EXPAND MEDICAID and MEDICARE to cover a large segment of the uninsured through buy-ins and expanded eligibility. "As governor, we expanded Medicaid eligibility in rural Alaska ," Knowles said. "How ironic that we arrange to cover uninsured children through programs like Denali KidCare, but leave their low-income parents without coverage of their health care needs. Let's bring them into the Medicaid system. Medicare still needs reform to allow Americans to buy into the Medicare system at age 55."

ENCOURAGE MORE COMMUNITY HEALTH CENTERS to provide primary care to the uninsured. These clinics charge based on ability to pay and 40 percent of their patients are uninsured. We need to keep the doors open at these federally funded centers and expand their reach.

ALLOW BUSINESS TAX CREDITS that provide incentives to companies to offer health insurance to their workers. This tax offset would make employee insurance affordable for small business and the self-employed.

COMMON INSURANCE POOLS would create large groups to spread the risk and provide comprehensive affordable insurance plans to small business and the self-employed. Existing government insurance plans should open their doors to buy-ins by others. The health plan Congress gives itself should be good enough for the rest of American citizens.

LOWER HEALTH CARE and DRUG COSTS by streamlining public and private health care bureaucracy and exploring ways to reduce medical costs. "We lowered drug costs at Pioneer Homes through bulk purchase agreements," Knowles said. "We can do this nationwide once we get rid of government restrictions on negotiating prices with drug companies. We can stop drug price-gouging by permitting drug imports from Canada ; ending tax deductions on drug advertising; and requiring that medicine developed at taxpayer expense be sold at reasonable prices."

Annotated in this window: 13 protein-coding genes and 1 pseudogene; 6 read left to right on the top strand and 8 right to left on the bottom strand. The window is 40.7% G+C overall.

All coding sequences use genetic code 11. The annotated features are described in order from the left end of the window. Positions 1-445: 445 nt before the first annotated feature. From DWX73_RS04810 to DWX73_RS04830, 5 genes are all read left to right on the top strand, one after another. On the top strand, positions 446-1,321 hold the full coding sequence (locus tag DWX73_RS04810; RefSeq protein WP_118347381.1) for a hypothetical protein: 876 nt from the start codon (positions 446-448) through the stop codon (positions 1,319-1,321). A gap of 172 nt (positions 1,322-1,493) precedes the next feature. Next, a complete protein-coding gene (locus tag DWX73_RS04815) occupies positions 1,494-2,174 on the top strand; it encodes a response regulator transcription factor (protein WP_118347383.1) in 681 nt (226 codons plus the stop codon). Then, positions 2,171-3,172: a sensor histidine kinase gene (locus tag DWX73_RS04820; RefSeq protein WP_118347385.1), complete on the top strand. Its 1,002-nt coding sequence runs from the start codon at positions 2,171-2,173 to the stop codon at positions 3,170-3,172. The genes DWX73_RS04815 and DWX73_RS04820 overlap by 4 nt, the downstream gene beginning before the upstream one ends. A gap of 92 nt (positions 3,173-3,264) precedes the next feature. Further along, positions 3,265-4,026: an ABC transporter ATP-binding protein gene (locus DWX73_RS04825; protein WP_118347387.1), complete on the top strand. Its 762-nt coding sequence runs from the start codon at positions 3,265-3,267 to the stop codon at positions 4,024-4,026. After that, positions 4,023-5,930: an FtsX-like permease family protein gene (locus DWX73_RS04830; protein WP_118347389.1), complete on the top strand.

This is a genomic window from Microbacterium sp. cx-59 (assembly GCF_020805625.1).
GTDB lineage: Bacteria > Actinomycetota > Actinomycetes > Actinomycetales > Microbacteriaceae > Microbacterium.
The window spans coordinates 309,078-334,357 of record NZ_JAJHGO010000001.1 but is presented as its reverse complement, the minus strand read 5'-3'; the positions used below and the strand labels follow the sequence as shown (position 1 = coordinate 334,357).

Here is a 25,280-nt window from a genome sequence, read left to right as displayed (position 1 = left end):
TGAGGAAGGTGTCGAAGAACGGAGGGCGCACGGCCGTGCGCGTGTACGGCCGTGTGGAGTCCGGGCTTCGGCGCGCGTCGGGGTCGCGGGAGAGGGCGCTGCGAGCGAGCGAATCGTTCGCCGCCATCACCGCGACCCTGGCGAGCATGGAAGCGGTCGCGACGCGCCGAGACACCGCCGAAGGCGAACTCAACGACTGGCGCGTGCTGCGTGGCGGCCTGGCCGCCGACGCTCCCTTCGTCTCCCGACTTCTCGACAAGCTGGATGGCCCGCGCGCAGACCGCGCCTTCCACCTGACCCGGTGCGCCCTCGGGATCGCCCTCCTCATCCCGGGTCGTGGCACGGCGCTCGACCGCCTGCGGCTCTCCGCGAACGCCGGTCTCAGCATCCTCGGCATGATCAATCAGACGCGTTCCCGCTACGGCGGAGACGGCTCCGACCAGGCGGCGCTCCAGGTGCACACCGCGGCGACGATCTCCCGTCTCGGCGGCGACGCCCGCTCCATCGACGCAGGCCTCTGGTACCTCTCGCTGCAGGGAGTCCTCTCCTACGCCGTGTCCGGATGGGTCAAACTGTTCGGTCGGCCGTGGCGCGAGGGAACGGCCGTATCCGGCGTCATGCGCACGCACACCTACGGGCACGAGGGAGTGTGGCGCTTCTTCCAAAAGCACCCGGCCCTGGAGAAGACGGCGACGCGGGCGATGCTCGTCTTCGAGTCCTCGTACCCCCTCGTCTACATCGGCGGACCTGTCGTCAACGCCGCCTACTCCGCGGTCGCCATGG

SUPPORT VOLUNTEER HEALTH CARE PROVIDER NETWORKS like one being organized in Anchorage as a stopgap measure until Washington embraces a systemic solution. "The Anchorage Access to Health Care Coalition is recruiting doctors to each provide free services to a dozen uninsured residents annually," Knowles said. "We should applaud these volunteer physicians and return the favor with tax credits. They and the sponsors of this Anchorage effort recognize the problem is so serious that it can't wait for a federal fix."

Knowles said we can neutralize the cost of covering the uninsured, in part, by ending tax breaks for the super-rich, reducing medical and drug costs, creating larger common insurance pools and letting the uninsured buy into existing programs like Medicaid and Medicare.

"Many prestigious, non-partisan scientific and research organizations in America have recognized that one of the most serious ills in our health care system is that so many Americans live outside the system ­ without insurance and without care," Knowles concluded. "I've offered a blueprint for success in dealing with the problem. We've taken steps in Alaska toward better and broader health coverage. Our prosperous nation can and should do more before the lack of health insurance devastates any more working families. I believe health care is a right ­ not a luxury, not a privilege and not an issue to ignore any longer. Let's take care of Americans and Alaskans - including the uninsured."


Source of News Release:

Tony Knowles for US Senate Campaign